Reera! Wow! [In reply to] Can't Post

Great to see you, and thanks mucho heaps for the screen cap and identifying the poem! I tried so hard to make out any of those lines in the theater, and just never could quite read them; I did SO want to know what they were! I love love love the details like this that go into the making of these movies. I wonder if this particular poem is a favorite of Daniel Reeves? And those numbers along the side are intriguing.

I spotted "Errantry" on Bilbo's desk in my second or third viewing, but wasn't ever able to make out anything else on the various papers scattered about there. Have you had any luck with any of those?

Reera the Red

Mar 24 2013, 1:15am

Post #11 of 18 (255 views)
Most of it's just out of focus... [In reply to] Can't Post

...or too far away to be readable. I'll see whether I can extract any of it as I work on processing the images.

I did find this little snippet while Bilbo was hustling around hiding valuables, though:

(I've flipped it to make it readable; it was upside-down on the screen.) Evidently one of the replies to the party invitations.

Crunchy pumpkin pie?

Superuser / Moderator

Mar 24 2013, 2:40am

Post #12 of 18 (236 views)
Intriguing image, but oversized. [In reply to] Can't Post

Reera, you'll need to resize it as per the TORN FAQs before reposting it in this thread.

Celebrimbor: "Pretty rings..."
Dwarves: "Pretty rings..."
Men: "Pretty rings..."
Sauron: "Mine's better."

"Ah, how ironic, the addictive qualities of Sauron’s master weapon led to its own destruction. Which just goes to show, kids - if you want two small and noble souls to succeed on a mission of dire importance... send an evil-minded beggar with them too." - Gandalf's Diaries, final par, by Ufthak.

Ataahua's stories

Grey Havens

Mar 24 2013, 2:48am

Post #13 of 18 (226 views)
Roughly chopped pumpkin seeds! [In reply to] Can't Post

I love it. The secret "pumkin" pie recipe! We'll have to try that sometime.

You know, in any other movie, these bits of paper laying around would have just been a set dresser's grocery list, or blank pieces of paper...or absent altogether. This attention to detail is the delicious icing on an entirely scrumptious cake. Smile

I'll look forward to any other writing snippets you can discover!

Reera the Red

Mar 24 2013, 3:05am

Post #14 of 18 (232 views)
I would replace with a link, but... [In reply to] Can't Post

...apparently this interface won't let me edit my original post.

The image is here, for anyone who still wants to see it and happens to read this.

(Shrinking it would make the text too hard to read, thereby defeating the purpose, so I prefer to use a link to the original image.)


Mar 24 2013, 9:27am

Post #15 of 18 (152 views)
I love that.... [In reply to] Can't Post

... and looking at the layout, with the mock prices down the right-hand-side, I'd say that this was done by someone who knows that poem off by heart and needed words - any words - to fillout a mock document which would look like the sort of thing someone might have kept for their records. It isn't laid out like the poem. Higher up the page the verses are spread in short lines like an itemised bill or inventory. Lower down they run on like prose - so the top line of the first block ends 'the dark' and then 'inn yard' must begin the next line but you can't see it.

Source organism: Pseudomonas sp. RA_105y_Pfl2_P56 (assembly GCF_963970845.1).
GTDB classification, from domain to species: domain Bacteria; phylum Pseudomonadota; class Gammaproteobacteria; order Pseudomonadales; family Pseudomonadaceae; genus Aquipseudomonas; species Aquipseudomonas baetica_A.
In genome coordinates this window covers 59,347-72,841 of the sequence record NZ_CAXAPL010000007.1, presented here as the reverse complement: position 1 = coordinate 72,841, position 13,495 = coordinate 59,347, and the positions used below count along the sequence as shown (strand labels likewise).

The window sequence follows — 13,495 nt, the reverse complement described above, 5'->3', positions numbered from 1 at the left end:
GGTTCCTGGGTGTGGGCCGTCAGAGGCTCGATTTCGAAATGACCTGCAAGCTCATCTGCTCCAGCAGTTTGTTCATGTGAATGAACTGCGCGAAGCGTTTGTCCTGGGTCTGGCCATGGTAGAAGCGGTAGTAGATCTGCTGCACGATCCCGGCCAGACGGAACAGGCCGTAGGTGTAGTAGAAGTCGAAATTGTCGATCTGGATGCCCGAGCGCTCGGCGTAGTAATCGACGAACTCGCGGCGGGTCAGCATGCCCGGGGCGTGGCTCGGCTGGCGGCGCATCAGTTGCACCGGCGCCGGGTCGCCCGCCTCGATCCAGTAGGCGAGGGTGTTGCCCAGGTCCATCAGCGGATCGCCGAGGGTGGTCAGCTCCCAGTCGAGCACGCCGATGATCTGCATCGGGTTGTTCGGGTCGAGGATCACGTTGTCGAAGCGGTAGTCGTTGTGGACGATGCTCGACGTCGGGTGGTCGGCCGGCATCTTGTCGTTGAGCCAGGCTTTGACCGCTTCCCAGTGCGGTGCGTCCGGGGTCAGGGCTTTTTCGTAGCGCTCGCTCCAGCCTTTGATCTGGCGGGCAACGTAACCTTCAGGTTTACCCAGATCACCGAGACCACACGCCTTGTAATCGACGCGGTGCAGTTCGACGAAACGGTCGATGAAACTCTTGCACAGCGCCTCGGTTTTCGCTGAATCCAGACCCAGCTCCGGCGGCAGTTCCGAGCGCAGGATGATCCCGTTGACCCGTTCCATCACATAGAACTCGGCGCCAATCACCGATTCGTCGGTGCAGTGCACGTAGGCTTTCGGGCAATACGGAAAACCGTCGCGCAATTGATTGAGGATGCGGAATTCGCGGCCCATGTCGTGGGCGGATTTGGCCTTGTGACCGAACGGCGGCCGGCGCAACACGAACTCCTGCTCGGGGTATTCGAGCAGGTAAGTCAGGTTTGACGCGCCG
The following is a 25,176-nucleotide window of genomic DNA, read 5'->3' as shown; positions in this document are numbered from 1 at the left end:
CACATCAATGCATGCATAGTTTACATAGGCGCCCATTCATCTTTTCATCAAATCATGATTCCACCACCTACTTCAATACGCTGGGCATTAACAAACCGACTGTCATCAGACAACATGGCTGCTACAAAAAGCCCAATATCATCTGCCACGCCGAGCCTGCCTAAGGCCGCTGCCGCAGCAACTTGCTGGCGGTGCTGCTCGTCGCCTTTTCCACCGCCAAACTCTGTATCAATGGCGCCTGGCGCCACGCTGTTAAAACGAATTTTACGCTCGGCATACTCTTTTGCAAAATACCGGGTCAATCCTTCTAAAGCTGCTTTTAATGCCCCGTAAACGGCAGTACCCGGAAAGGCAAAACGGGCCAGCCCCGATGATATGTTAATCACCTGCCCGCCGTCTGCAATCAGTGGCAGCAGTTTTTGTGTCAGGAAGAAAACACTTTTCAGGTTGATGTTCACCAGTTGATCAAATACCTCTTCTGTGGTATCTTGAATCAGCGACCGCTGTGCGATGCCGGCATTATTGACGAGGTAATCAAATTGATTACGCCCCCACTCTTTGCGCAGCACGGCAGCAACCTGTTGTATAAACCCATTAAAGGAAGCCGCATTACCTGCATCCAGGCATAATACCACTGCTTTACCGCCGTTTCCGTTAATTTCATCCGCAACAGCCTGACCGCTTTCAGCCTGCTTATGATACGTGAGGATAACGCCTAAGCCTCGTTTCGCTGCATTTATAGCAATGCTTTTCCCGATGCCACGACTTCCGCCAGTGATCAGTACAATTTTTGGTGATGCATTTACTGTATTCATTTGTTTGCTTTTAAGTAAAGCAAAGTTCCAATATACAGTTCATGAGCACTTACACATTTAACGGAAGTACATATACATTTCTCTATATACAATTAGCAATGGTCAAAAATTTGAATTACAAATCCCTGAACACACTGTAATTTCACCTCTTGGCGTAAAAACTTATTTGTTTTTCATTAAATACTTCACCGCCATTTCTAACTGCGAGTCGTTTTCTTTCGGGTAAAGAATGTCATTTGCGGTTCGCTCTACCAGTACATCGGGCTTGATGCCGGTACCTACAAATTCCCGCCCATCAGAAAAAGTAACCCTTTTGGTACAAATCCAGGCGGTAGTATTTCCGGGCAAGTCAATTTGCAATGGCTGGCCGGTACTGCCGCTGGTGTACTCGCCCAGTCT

Lovely stuff - thanks for posting it.


Mar 24 2013, 9:47am

Post #16 of 18 (144 views)
Good spot Reera! [In reply to] Can't Post

I'm not sure I can watch the scene now without thinking of the poem. Laugh

Would have been great if it had been a page from The Silmarillion.

Tol Eressea

Mar 24 2013, 2:48pm

Post #17 of 18 (101 views)
Isn't that the truth [In reply to] Can't Post

And you just know that PJ et. al. know all these scenes are going to be scrutinized and they had to put it in there like that on purpose. This is a gem. I love it.

Thank you for your questions, now go sod off and do something useful - Martin Freeman Twitter chat 3/1/13

Oin K

Mar 25 2013, 2:11am

Post #18 of 18 (52 views)
Nice catch! Noyes also wrote a poem called "The Blue Mountains" which was set to music by Elgar [In reply to] Can't Post

For anyone who wants to delve deeper into the connections, there's a fascinating article about the esoteric tradition which touches heavily on both Noyes and Tolkien's considerable contributions:


This is potentially a quite deep rabbit-hole you've sent us down here. I'm impressed.

"The Naugrim were ever, as they still remain, short and squat in stature; they were deep-breasted, strong in the arm, and stout in the leg, and their snouts were long. Indeed this strangeness they have that no Man nor Elf has ever seen a snoutless Dwarf - unless he were rhinoplasted in mockery, and would then be more like to die of shame than of many other hurts that to us would seem more deadly. For the Naugrim have snouts from the beginning of their lives, male and female alike..." (History of Middle Earth, volume 11, The War of the Truffles, p. 205)